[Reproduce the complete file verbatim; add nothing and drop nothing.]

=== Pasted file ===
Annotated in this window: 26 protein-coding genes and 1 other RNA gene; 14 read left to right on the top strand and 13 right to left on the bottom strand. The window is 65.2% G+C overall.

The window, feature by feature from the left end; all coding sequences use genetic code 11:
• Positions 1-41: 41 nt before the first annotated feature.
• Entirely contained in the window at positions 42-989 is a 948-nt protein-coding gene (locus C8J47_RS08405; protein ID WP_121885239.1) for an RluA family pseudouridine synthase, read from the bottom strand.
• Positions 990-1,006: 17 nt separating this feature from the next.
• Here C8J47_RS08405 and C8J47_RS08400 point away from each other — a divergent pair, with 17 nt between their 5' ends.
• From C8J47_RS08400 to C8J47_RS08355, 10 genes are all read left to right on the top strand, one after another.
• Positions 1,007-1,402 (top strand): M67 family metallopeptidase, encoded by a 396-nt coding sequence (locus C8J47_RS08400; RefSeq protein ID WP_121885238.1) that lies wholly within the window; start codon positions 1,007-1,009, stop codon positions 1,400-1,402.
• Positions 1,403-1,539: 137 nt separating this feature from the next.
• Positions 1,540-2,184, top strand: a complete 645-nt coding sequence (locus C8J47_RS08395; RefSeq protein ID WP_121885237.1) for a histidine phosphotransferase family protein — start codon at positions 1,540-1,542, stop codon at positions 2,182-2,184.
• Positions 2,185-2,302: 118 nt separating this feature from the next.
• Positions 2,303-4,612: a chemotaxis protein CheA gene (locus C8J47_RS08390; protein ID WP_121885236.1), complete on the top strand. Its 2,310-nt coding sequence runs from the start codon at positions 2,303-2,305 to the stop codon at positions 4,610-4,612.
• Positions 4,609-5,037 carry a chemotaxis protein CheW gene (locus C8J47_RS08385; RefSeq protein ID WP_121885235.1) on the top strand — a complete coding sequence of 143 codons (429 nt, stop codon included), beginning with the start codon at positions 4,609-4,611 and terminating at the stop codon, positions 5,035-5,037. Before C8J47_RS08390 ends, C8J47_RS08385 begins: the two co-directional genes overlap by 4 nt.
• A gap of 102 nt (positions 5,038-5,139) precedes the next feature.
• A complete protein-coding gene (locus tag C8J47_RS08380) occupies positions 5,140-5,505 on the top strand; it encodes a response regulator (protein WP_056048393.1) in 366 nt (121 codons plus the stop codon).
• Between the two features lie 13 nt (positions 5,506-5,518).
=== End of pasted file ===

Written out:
Annotated in this window: 26 protein-coding genes and 1 other RNA gene; 14 read left to right on the top strand and 13 right to left on the bottom strand. The window is 65.2% G+C overall.

The window, feature by feature from the left end; all coding sequences use genetic code 11:
• Positions 1-41: 41 nt before the first annotated feature.
• Entirely contained in the window at positions 42-989 is a 948-nt protein-coding gene (locus C8J47_RS08405; protein ID WP_121885239.1) for an RluA family pseudouridine synthase, read from the bottom strand.
• Positions 990-1,006: 17 nt separating this feature from the next.
• Here C8J47_RS08405 and C8J47_RS08400 point away from each other — a divergent pair, with 17 nt between their 5' ends.
• From C8J47_RS08400 to C8J47_RS08355, 10 genes are all read left to right on the top strand, one after another.
• Positions 1,007-1,402 (top strand): M67 family metallopeptidase, encoded by a 396-nt coding sequence (locus C8J47_RS08400; RefSeq protein ID WP_121885238.1) that lies wholly within the window; start codon positions 1,007-1,009, stop codon positions 1,400-1,402.
• Positions 1,403-1,539: 137 nt separating this feature from the next.
• Positions 1,540-2,184, top strand: a complete 645-nt coding sequence (locus C8J47_RS08395; RefSeq protein ID WP_121885237.1) for a histidine phosphotransferase family protein — start codon at positions 1,540-1,542, stop codon at positions 2,182-2,184.
• Positions 2,185-2,302: 118 nt separating this feature from the next.
• Positions 2,303-4,612: a chemotaxis protein CheA gene (locus C8J47_RS08390; protein ID WP_121885236.1), complete on the top strand. Its 2,310-nt coding sequence runs from the start codon at positions 2,303-2,305 to the stop codon at positions 4,610-4,612.
• Positions 4,609-5,037 carry a chemotaxis protein CheW gene (locus C8J47_RS08385; RefSeq protein ID WP_121885235.1) on the top strand — a complete coding sequence of 143 codons (429 nt, stop codon included), beginning with the start codon at positions 4,609-4,611 and terminating at the stop codon, positions 5,035-5,037. Before C8J47_RS08390 ends, C8J47_RS08385 begins: the two co-directional genes overlap by 4 nt.
• A gap of 102 nt (positions 5,038-5,139) precedes the next feature.
• A complete protein-coding gene (locus tag C8J47_RS08380) occupies positions 5,140-5,505 on the top strand; it encodes a response regulator (protein WP_056048393.1) in 366 nt (121 codons plus the stop codon).
• Between the two features lie 13 nt (positions 5,506-5,518).